Kos tourist trains alert.
Tourist trains, open-top coach companies and other Kos attractions may face new regulations as island authorities toughen up regulations. It follows rows over which companies get to run the most profitable routes as firms try to cash in on the popular tourist train trips.
The Mayor of Kos Costas Kaiserli says the city council will discuss proposals to issue regulations and establish rules and best practice guidelines for companies running tourist trains and open-top bus tours of Kos.
It comes after complaints that holiday tour companies make no contribution to the upkeep of roads they use and do nothing to ease the congestion they cause for other drivers.
Proposals include a call to impose a tax on tour tickets to help compensate for the traffic and road problems they cause in the city of Kos.
Thousand of holiday visitors take train trips around the city to see the main sights of Kos. The number of open-top buses operating in Kos has also risen as tourists queue for sightseeing rides.
A report to the Kos city council says: "The movement of such vehicles burden the infrastructure of the island and also require an update of traffic studies to also take into account this factor."
Top tourist holiday attractions in Kos include the Asklepion complex four kilometres to the south-east of Kos Town and set on hillside terraces, the 14th century Castle of Knights and several large excavation sights on the outskirts of the city.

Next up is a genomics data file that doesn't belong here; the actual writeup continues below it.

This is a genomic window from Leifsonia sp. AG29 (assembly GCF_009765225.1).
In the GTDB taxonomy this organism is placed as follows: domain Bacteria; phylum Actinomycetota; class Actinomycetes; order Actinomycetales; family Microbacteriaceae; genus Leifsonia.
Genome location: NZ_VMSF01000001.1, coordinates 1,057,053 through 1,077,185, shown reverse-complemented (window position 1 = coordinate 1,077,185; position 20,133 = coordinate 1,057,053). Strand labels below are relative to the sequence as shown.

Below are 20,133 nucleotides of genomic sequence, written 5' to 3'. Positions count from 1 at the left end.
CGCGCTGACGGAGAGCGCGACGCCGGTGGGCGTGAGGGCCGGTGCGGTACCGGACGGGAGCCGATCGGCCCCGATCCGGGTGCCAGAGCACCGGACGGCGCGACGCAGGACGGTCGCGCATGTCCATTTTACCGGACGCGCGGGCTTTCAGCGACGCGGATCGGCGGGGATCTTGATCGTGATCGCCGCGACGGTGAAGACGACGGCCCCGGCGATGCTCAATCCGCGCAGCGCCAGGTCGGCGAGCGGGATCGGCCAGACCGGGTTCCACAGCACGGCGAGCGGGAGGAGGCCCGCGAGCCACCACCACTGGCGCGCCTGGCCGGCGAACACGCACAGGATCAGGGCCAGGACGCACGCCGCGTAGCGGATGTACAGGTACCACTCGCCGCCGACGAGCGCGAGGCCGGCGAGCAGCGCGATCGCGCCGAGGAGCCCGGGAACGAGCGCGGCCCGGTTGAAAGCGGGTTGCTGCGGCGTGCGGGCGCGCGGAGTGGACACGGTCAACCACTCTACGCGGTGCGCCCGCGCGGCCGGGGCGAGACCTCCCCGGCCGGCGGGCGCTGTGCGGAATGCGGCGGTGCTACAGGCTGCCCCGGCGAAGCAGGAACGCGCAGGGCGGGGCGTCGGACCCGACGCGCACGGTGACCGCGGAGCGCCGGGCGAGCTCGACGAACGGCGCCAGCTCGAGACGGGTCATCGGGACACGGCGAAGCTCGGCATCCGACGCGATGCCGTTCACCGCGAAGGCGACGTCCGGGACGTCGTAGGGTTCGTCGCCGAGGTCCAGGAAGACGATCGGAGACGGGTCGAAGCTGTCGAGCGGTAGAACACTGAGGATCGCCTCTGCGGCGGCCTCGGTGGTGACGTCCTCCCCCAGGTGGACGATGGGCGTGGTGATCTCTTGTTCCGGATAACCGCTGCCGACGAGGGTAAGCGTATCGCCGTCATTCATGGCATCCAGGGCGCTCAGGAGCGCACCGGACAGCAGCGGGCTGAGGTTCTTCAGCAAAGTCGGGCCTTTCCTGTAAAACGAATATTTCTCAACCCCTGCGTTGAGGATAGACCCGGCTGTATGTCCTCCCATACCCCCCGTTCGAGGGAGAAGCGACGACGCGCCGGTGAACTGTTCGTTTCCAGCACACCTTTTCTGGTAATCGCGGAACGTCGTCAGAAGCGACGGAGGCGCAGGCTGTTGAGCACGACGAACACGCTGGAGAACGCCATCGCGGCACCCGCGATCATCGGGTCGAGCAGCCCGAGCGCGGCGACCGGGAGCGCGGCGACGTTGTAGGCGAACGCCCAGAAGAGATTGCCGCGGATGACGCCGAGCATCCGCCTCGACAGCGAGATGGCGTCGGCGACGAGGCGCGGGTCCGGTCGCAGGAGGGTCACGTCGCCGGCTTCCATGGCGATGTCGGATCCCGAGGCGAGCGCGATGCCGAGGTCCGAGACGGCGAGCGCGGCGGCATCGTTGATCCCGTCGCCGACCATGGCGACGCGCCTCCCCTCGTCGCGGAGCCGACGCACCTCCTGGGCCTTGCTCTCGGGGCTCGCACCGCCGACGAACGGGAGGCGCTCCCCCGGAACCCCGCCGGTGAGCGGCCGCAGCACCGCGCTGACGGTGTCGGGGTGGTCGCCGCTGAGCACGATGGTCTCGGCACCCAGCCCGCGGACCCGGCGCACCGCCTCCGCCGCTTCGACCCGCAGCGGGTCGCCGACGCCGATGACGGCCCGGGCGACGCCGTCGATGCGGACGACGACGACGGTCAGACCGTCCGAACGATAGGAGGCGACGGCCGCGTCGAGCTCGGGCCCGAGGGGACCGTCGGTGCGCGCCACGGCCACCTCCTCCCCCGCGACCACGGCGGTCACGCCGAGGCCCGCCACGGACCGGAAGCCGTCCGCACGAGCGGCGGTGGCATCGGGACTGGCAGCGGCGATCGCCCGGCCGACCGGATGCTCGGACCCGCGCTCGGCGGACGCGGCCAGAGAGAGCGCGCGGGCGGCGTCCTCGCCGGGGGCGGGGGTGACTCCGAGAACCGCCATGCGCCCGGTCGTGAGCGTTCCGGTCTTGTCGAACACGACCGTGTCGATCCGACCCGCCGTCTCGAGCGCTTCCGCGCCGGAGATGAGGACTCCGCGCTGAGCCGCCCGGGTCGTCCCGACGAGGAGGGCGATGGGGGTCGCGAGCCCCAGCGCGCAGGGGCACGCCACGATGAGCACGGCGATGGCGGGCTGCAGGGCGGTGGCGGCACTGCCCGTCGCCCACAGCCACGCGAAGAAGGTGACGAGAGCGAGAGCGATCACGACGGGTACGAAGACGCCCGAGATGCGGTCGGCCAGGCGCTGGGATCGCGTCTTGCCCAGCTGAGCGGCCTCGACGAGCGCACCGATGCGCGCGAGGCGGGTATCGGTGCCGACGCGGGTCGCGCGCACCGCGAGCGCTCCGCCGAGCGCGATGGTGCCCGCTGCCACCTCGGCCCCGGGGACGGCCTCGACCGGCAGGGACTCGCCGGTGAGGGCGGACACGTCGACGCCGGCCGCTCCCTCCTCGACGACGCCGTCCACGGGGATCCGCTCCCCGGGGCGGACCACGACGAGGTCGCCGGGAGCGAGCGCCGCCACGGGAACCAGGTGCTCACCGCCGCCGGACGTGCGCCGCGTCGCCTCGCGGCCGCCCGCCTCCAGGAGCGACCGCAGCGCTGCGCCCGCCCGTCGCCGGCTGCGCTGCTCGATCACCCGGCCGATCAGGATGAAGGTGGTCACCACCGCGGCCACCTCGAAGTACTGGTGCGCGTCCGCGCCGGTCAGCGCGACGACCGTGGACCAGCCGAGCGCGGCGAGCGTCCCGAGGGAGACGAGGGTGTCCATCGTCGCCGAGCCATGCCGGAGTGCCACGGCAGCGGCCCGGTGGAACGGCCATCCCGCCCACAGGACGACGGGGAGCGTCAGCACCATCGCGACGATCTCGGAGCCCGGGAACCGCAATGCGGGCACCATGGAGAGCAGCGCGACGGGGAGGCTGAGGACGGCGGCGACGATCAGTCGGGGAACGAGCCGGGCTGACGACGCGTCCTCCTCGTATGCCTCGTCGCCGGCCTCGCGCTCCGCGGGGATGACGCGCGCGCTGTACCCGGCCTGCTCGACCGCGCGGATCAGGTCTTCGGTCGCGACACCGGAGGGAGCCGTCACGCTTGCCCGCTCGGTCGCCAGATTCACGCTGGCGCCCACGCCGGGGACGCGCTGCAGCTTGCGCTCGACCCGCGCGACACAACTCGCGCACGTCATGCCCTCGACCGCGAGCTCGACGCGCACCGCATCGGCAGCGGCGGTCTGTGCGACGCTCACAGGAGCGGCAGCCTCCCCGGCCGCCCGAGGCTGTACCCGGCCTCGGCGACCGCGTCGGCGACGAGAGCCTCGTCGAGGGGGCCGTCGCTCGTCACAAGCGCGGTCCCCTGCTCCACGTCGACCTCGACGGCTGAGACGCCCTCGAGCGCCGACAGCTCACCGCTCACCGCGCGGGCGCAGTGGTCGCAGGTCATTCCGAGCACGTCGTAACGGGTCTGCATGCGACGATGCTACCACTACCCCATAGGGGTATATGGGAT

Some firms are claiming a monopoly on the most profitable routes but city officials are calling for more transparency and fairness in the allocation of routes and the building of necessary infrastructure to make tours as safe as possible for passengers.
The large rise in cruise ship visitors this year has led to speculation that the port authorities may set up their own rival tourist trains to compete with those that operate in the city.
The Mayor said it was "unthinkable" that the port would be allowed to set up rival tourist trains to cash in on the cruise ship arrivals when the city has spent so much in supporting marine tourism in the past.